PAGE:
This year’s Eurocon was due to be in Croatia. I was very much looking forward to it, not the least because I was planning to have two Croatian books available at the event. As it turned out, of course, most of us were not able to go, and I only had one book available. Pandemics suck.

Nevertheless, the Croatians decided to put on a virtual convention for us, and many of them turned up in person at the planned convention site to help run it. They have much better virus management in Croatia than we do in the UK. This made it something of a hybrid convention, though the in-person element was quite small.

It seemed to be that the con was a little bit run on a shoestring. The tech always seemed just on the edge of collapsing. I’m not going to complain about that. I’m hugely impressed that anyone manages to put on virtual conventions at the moment, given how little practice we’ve had. But I will note, for future reference, that if you are thinking of doing such a thing you should not plan on using Jitsi, even if it is cheap, because it seems way too unreliable.

I had two programme items. One was a chat with Aleksandar Žiljak and Mihaela Perković about Croatian fiction, and in particular Aleksandar’s new book. The other was my funny animals talk, aka “Worldbuilding with Sex and Gender”. The talk did get recorded, but as of yet there’s no sign of the recordings being made available. However, an essay based on the talk will be in a book forthcoming from Luna Press Publishing next year.

There were lots of other fun panels, and the chat in Discord was good because the numbers were relatively small. As usual Sylvia Spruck Wrigley was one of the stars. Her talk, “To Oldly Go”, about elderly people in Star Trek, was one of the highlights of the weekend for me.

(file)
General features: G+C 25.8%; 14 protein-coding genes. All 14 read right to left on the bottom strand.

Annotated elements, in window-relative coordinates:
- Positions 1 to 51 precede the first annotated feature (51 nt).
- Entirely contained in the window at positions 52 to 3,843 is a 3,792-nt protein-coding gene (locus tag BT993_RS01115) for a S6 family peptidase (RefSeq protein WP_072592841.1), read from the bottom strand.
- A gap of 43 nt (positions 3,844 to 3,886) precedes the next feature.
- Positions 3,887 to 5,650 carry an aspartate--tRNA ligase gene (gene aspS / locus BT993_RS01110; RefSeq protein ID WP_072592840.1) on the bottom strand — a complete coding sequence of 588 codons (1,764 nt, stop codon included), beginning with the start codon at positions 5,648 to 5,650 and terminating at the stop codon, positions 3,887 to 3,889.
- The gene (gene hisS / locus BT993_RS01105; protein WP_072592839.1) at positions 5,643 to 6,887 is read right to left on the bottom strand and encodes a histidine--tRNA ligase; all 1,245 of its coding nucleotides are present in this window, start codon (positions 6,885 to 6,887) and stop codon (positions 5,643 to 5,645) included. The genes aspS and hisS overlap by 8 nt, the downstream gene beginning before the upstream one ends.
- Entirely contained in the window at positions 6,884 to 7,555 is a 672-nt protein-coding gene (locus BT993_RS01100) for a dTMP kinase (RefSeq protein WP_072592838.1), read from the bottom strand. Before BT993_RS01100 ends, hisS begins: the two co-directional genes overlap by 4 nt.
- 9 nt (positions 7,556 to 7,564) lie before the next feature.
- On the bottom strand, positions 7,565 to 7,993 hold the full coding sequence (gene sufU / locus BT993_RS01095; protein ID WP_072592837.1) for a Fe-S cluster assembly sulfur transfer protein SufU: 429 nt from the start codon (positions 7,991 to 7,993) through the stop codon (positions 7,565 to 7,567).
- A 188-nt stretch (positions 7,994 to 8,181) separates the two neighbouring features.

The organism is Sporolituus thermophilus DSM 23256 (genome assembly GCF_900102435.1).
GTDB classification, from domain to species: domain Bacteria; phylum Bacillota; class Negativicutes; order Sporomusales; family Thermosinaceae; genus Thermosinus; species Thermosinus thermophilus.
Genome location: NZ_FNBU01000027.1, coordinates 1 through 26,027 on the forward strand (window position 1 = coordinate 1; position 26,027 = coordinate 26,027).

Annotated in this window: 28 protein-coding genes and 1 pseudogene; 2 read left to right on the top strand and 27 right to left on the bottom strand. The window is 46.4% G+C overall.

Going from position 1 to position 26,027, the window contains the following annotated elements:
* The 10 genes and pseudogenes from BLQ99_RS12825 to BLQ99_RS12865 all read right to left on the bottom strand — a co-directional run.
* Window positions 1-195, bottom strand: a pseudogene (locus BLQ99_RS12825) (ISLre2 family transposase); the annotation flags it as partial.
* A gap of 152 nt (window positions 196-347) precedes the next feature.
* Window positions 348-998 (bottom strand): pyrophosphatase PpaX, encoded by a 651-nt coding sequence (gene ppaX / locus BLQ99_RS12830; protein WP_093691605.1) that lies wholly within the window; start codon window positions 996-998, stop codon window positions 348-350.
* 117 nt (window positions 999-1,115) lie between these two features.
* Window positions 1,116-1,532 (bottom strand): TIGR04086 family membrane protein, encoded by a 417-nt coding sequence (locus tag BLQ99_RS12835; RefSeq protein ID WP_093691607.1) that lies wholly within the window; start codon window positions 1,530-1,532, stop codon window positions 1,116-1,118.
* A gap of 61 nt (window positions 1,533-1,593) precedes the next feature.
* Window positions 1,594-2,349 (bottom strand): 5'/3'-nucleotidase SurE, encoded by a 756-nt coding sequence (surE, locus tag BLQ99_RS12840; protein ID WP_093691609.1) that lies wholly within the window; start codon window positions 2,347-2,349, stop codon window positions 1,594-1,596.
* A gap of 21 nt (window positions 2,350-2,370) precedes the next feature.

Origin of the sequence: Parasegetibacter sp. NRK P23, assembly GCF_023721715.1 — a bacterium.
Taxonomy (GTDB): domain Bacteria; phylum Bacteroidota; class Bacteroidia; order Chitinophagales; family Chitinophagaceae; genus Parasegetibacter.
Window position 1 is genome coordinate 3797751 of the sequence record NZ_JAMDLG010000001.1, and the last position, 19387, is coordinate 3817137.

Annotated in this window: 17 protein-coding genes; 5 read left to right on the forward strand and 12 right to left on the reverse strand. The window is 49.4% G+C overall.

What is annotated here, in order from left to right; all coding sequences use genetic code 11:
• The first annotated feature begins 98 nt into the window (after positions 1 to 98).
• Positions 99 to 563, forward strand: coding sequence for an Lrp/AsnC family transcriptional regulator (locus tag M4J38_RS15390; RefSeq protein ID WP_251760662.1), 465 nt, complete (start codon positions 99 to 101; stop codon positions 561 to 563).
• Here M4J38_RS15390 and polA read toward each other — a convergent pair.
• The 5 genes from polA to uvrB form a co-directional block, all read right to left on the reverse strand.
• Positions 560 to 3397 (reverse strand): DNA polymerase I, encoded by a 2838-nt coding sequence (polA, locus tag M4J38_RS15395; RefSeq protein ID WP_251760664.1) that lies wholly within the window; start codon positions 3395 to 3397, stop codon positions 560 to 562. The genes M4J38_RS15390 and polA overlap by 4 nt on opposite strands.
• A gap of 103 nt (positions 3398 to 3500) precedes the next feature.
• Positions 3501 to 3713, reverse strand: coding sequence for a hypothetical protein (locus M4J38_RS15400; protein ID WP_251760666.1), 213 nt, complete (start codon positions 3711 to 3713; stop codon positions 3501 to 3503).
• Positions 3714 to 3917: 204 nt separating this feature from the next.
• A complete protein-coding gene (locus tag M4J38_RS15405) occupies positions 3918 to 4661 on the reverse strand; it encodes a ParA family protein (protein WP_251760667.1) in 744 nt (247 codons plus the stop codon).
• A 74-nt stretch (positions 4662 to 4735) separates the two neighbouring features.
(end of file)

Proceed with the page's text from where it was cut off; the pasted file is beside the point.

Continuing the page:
The ESFS Awards were duly given out. Ireland swept up quite a lot of them (full list of winners here). I do love the Irish, but I can’t help feel that they have something of an advantage, because they write mostly in English, and that means that many people from other European countries can read their work.

Which brings me to the final point about Eurocon. By US/UK standards it is not a very diverse event. There was one person in the Discord who seemed determined to find an excuse to bring social media down on the convention’s head because of this. But Eurocon is diverse in other ways. Most of the attendees do not speak English as their first language. Nevertheless, and despite the fact that the UK is turning its back on Europe, and UK fandom has always mostly turned its back on Eurocon, English is the common tongue of the convention.

Alongside the language issue, Eurocon continues to struggle with the problem of vastly different cultures. Hungary and Poland are now very scary countries. Romania, Bulgaria and other small Eastern countries continue to be very poor in comparison to the West. Eurocon is very much part of the European Project, and thus an important institution in these times of escalating international tensions. As such it is an important institution that needs our backing.